I received this question the other day and realized that even though my ebook covers it in comprehensive detail, I don’t have a single post that answers this question directly.
So here are the 6 best ways to choose one:
1. Start with the living room because that’s where the entire colour scheme for the house is usually determined. Consider the colour of your carpet, sofa and drapery. The biggest pieces in the room will heavily dictate the neutral you end up with.
My ebook comes with a bonus book of neutrals broken down by undertone. Take the colour chips and place them on your furniture, tile or drapery until you find the ones that match.
2. If the wall to wall carpet or tile in your house is not cream or white or apple green (in other words, a colour) then it’s a neutral and usually that’s the one that should be on the walls so your space looks pulled together.
3. If you hate your carpet or tile because it’s, for example, pinky beige, and a) it will eventually be replaced or b) you don’t want it to boss your entire colour scheme around, then the solution to that dilemma would be to put an area rug on top of the offending broadloom. Or if your bathroom (below) has pink beige tile and blue gray wainscotting (or cabinets, or countertop), chose blue gray for the walls instead of pink beige.
So if your sofas are a green gray or yellow beige and your carpet is pink beige, get an area rug that pulls your furniture into the scheme and paint your walls green gray or yellow beige.
Sometimes people will ask “Is that enough contrast? Won’t it be bad to paint the walls the same colour as my sofa/carpet/drapery?” So here’s the thing, 9 times out of 10 the client asking this question is still not the exception to this rule. And the neutral I’m suggesting is still the best one that pulls the space together.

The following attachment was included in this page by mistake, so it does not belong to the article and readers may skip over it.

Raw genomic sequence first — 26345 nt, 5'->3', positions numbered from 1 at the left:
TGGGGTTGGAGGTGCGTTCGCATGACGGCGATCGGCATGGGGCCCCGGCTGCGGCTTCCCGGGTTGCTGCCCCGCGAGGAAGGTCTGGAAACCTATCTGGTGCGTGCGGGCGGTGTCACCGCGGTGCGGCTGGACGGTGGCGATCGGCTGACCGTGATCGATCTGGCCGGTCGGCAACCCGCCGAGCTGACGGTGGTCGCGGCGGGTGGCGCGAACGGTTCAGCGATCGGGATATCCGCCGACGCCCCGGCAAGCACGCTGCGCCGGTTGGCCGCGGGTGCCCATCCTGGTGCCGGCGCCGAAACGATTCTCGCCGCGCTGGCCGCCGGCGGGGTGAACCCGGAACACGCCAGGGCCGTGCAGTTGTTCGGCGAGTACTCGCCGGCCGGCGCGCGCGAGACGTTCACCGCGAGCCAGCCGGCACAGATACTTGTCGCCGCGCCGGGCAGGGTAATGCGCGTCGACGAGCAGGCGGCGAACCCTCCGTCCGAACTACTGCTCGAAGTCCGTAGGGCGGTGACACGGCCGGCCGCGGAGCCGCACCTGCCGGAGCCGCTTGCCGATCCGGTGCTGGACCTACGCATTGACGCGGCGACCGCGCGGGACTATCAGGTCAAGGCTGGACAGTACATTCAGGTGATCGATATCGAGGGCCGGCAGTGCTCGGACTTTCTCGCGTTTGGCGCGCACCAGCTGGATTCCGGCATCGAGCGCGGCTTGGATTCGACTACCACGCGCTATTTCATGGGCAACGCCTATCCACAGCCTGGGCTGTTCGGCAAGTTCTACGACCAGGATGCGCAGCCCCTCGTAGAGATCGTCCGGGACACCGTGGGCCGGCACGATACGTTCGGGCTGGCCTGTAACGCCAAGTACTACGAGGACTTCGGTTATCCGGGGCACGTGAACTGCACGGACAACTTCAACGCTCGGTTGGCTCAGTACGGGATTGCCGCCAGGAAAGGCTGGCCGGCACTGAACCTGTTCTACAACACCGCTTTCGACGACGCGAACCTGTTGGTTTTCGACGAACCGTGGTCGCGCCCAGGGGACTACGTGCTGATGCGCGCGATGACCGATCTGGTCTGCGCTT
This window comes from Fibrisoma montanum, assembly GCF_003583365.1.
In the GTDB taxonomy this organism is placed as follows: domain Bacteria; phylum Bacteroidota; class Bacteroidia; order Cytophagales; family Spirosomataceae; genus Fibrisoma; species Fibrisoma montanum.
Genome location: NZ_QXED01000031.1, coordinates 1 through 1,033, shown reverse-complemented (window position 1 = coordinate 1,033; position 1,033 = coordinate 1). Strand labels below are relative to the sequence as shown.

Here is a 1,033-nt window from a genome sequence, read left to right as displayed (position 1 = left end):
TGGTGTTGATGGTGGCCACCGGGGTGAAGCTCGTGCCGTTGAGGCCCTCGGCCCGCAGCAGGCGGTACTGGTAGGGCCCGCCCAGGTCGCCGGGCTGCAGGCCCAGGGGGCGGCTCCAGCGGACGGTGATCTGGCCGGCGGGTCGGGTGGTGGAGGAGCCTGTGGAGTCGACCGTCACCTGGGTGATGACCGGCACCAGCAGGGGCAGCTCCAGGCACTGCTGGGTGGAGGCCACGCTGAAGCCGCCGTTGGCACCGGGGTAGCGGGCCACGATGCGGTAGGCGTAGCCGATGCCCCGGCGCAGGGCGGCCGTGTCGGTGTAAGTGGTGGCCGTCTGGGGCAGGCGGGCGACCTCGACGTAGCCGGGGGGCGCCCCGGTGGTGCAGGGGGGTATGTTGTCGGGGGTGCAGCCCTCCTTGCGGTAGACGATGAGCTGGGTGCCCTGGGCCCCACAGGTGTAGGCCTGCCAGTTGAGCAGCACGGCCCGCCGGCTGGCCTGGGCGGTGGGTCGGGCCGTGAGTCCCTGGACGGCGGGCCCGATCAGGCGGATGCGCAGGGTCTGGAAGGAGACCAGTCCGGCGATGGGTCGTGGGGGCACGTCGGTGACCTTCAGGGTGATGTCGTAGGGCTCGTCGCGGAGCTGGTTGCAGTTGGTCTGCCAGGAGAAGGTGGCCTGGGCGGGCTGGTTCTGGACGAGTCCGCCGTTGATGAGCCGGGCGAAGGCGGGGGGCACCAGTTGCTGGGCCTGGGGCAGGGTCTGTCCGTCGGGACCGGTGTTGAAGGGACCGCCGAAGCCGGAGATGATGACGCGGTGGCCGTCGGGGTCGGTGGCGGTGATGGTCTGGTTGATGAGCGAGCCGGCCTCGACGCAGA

4. Here’s the rule about mixing undertones. All undertones can be combined except pink beige with yellow and orange beige. Yellow and orange beige next to pink makes it look dirty.
Don’t combine more than 2 neutral undertones in any colour scheme, it could start to look like you don’t know what you’re doing.
If the tile you have chosen or inherited has 5 neutral undertones (for example), that’s okay – just don’t pull more than two to create your colour scheme.
5. The other day my client had a green beige sofa/carpet and green beige marble around her fireplace mantle. This makes the right neutral for the walls is a green beige, however she emailed me later and said she wished it could be a yellow beige instead. I responded that going with yellow walls would work much better than a yellow beige.
A strong enough colour on the walls would make her green beige undertones read more neutral, however simply choosing a yellow beige would look like the wrong neutral had been selected.
6. Once you’ve found the neutral you think will work, paint it on a poster board and along with white boards behind it, hold it behind your sofa, next to the flooring, behind your drapery or beside your fireplace to make sure it’s the right one.
When your space bugs you and you don’t know why, it’s more upsetting than knowing what the problem is and then choosing to ignore it until you have the money to replace it.
Kind of like life really. Doesn’t it feel better to know why you’re upset about something? Walking around with anxiety and not knowing what it is can make you feel crazy.
Now that I’m a homeowner I’ve noticed that my tolerance for ignoring something old and dated is much lower than it was when I was a renter.
Because now I can do something about it, it’s just a matter of time (and money).
Download my eBook, to learn what you didn’t get in Colour Theory. How to Choose Paint Colours: It’s All in the Undertones. Now available in Apple version for IPAD.
To make sure the undertones in your home are right, get some large samples!
If you would like to learn to how choose the right colours for your home or for your clients, become a True Colour Expert.